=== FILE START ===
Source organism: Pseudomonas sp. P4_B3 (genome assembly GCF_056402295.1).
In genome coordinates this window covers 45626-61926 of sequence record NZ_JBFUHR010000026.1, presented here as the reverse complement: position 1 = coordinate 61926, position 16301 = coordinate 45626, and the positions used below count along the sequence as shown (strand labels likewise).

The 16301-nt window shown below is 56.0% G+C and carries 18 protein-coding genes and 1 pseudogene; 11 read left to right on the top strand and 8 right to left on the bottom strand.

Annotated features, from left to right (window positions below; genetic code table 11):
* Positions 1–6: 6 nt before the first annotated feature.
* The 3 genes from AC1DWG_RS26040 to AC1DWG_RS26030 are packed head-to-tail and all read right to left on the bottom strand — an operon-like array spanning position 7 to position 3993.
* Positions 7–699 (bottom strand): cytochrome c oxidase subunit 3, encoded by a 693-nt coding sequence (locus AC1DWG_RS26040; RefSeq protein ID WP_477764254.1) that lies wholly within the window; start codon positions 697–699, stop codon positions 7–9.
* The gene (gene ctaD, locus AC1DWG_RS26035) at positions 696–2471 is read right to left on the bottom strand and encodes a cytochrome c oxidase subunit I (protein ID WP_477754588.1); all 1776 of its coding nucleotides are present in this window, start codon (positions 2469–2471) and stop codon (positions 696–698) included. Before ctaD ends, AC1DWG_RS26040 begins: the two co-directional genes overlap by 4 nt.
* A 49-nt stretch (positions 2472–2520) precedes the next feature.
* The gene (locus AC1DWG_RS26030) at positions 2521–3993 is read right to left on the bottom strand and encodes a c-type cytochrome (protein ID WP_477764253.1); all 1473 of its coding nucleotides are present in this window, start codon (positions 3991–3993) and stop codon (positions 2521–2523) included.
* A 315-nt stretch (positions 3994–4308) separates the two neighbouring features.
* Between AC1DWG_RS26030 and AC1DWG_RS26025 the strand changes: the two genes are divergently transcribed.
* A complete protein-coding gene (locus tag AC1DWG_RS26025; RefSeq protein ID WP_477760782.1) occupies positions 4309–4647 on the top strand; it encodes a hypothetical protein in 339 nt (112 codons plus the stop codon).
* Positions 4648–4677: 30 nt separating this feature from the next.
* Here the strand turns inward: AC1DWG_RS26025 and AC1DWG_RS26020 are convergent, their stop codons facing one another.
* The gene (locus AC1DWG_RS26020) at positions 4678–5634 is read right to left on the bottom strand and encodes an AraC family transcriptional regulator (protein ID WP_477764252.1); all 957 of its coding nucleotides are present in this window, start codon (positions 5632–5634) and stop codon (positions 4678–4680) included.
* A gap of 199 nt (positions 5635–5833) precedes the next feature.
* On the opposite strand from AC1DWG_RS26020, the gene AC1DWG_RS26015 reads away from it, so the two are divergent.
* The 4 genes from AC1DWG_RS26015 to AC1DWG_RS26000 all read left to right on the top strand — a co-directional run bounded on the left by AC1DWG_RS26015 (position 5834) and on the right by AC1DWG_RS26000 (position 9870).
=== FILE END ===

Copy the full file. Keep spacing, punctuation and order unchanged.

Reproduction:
Source organism: Pseudomonas sp. P4_B3 (genome assembly GCF_056402295.1).
In genome coordinates this window covers 45626-61926 of sequence record NZ_JBFUHR010000026.1, presented here as the reverse complement: position 1 = coordinate 61926, position 16301 = coordinate 45626, and the positions used below count along the sequence as shown (strand labels likewise).

The 16301-nt window shown below is 56.0% G+C and carries 18 protein-coding genes and 1 pseudogene; 11 read left to right on the top strand and 8 right to left on the bottom strand.

Annotated features, from left to right (window positions below; genetic code table 11):
* Positions 1–6: 6 nt before the first annotated feature.
* The 3 genes from AC1DWG_RS26040 to AC1DWG_RS26030 are packed head-to-tail and all read right to left on the bottom strand — an operon-like array spanning position 7 to position 3993.
* Positions 7–699 (bottom strand): cytochrome c oxidase subunit 3, encoded by a 693-nt coding sequence (locus AC1DWG_RS26040; RefSeq protein ID WP_477764254.1) that lies wholly within the window; start codon positions 697–699, stop codon positions 7–9.
* The gene (gene ctaD, locus AC1DWG_RS26035) at positions 696–2471 is read right to left on the bottom strand and encodes a cytochrome c oxidase subunit I (protein ID WP_477754588.1); all 1776 of its coding nucleotides are present in this window, start codon (positions 2469–2471) and stop codon (positions 696–698) included. Before ctaD ends, AC1DWG_RS26040 begins: the two co-directional genes overlap by 4 nt.
* A 49-nt stretch (positions 2472–2520) precedes the next feature.
* The gene (locus AC1DWG_RS26030) at positions 2521–3993 is read right to left on the bottom strand and encodes a c-type cytochrome (protein ID WP_477764253.1); all 1473 of its coding nucleotides are present in this window, start codon (positions 3991–3993) and stop codon (positions 2521–2523) included.
* A 315-nt stretch (positions 3994–4308) separates the two neighbouring features.
* Between AC1DWG_RS26030 and AC1DWG_RS26025 the strand changes: the two genes are divergently transcribed.
* A complete protein-coding gene (locus tag AC1DWG_RS26025; RefSeq protein ID WP_477760782.1) occupies positions 4309–4647 on the top strand; it encodes a hypothetical protein in 339 nt (112 codons plus the stop codon).
* Positions 4648–4677: 30 nt separating this feature from the next.
* Here the strand turns inward: AC1DWG_RS26025 and AC1DWG_RS26020 are convergent, their stop codons facing one another.
* The gene (locus AC1DWG_RS26020) at positions 4678–5634 is read right to left on the bottom strand and encodes an AraC family transcriptional regulator (protein ID WP_477764252.1); all 957 of its coding nucleotides are present in this window, start codon (positions 5632–5634) and stop codon (positions 4678–4680) included.
* A gap of 199 nt (positions 5635–5833) precedes the next feature.
* On the opposite strand from AC1DWG_RS26020, the gene AC1DWG_RS26015 reads away from it, so the two are divergent.
* The 4 genes from AC1DWG_RS26015 to AC1DWG_RS26000 all read left to right on the top strand — a co-directional run bounded on the left by AC1DWG_RS26015 (position 5834) and on the right by AC1DWG_RS26000 (position 9870).